ATLANTIC CITY — Magi Kernan was working on a project for her anthropology class at the Richard Stockton College of New Jersey when she discovered a topic that brought added significance to her love of photography: the homeless.
On Sunday, what began as a simple college project took on new meaning as dozens gathered for a display and silent auction at the Melting Pot that raised $2,700 for the Atlantic City Rescue Mission and Covenant House.
Called “Faces of the Homeless,” Kernan’s vision to take the project beyond the classroom was realized as dozens of portraits of Atlantic City’s homeless population were displayed at the restaurant. Kernan, a political science major originally from Ocean City, included bits of information about each person she spoke with in an effort to tell their stories while still giving them privacy. All featured in the exhibit agreed to be photographed and speak with her.
“It was the first thing I’ve done in photography that I’ve really connected with,” Kernan said. “I never realized how close we all are to homelessness, how a series of unfortunate events can place you there.”
One of Kernan’s subjects was a man suffering from mental illness who was found without pants in the city before he was brought to the Rescue MIssion. He also had a tendency to speak in military time.
Alex Siniari, an outreach worker with the Rescue Mission, crossed paths with Kernan through Stockton and played a major role in in helping her find the subjects for the project. Siniari accompanied Kernan as she sought to speak to the homeless. A guitarist and singer, Siniari also brought his band, Argo, to perform at the Melting Pot event.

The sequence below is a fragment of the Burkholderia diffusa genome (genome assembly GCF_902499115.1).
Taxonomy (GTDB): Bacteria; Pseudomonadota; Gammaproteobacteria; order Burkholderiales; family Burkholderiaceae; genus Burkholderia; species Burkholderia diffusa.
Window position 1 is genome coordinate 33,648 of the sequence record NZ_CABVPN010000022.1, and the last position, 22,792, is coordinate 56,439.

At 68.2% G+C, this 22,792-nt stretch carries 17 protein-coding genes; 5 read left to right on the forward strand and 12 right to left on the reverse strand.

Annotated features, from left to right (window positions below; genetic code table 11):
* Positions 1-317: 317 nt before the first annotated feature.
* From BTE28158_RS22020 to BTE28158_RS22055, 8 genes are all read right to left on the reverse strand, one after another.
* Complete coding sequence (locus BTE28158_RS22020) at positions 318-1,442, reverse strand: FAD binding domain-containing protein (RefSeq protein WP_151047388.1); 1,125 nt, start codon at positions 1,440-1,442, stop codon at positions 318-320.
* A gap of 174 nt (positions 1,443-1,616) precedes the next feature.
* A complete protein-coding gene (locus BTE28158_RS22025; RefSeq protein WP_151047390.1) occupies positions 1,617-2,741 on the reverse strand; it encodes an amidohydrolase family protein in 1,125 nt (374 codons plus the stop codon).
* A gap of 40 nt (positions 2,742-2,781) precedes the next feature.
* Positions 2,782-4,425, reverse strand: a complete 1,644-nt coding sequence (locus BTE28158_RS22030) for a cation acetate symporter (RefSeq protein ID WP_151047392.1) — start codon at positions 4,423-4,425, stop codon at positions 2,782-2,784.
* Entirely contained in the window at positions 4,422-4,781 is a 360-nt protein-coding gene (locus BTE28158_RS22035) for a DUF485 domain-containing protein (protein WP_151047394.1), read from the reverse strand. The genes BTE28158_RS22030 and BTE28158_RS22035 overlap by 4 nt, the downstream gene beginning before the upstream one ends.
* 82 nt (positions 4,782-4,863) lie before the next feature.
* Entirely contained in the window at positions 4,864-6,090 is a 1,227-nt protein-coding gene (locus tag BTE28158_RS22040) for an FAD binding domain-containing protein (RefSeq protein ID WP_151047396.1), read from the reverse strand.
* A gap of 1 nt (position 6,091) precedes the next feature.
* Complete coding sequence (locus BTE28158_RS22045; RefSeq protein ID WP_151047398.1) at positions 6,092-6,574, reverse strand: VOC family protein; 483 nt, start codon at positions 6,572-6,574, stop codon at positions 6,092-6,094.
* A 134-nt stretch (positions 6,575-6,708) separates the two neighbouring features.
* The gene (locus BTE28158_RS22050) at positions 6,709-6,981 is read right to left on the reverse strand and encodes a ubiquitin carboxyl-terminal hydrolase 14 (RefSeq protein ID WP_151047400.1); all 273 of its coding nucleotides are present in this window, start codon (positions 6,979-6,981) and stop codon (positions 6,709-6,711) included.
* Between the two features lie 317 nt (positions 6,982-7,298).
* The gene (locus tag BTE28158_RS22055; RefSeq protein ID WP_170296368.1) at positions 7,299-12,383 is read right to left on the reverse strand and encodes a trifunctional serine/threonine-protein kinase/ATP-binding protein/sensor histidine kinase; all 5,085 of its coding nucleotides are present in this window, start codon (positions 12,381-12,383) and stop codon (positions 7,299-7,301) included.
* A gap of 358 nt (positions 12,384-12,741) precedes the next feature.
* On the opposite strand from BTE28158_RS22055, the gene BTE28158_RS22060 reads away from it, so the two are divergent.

“This is a very real example of need in our community,” Siniari said. “There’s such an intrinsic value to using this opportunity to better other people’s lives.”
Mayor Don Guardian, who attended the event, said it was inspiring to see a young student take an active role in bettering the city. The event was also appropriate in light of the Rev. Martin Luther King Jr. Day, Guardian said, adding that he sees the homeless as the new face of civil rights.
“Everyone has to be able to offer something,” Guardian said. “We can all pray; we can start with that. In this case, as an artist, she could have put this in a gallery in made money, but she chose to do something to improve the lives of others.”
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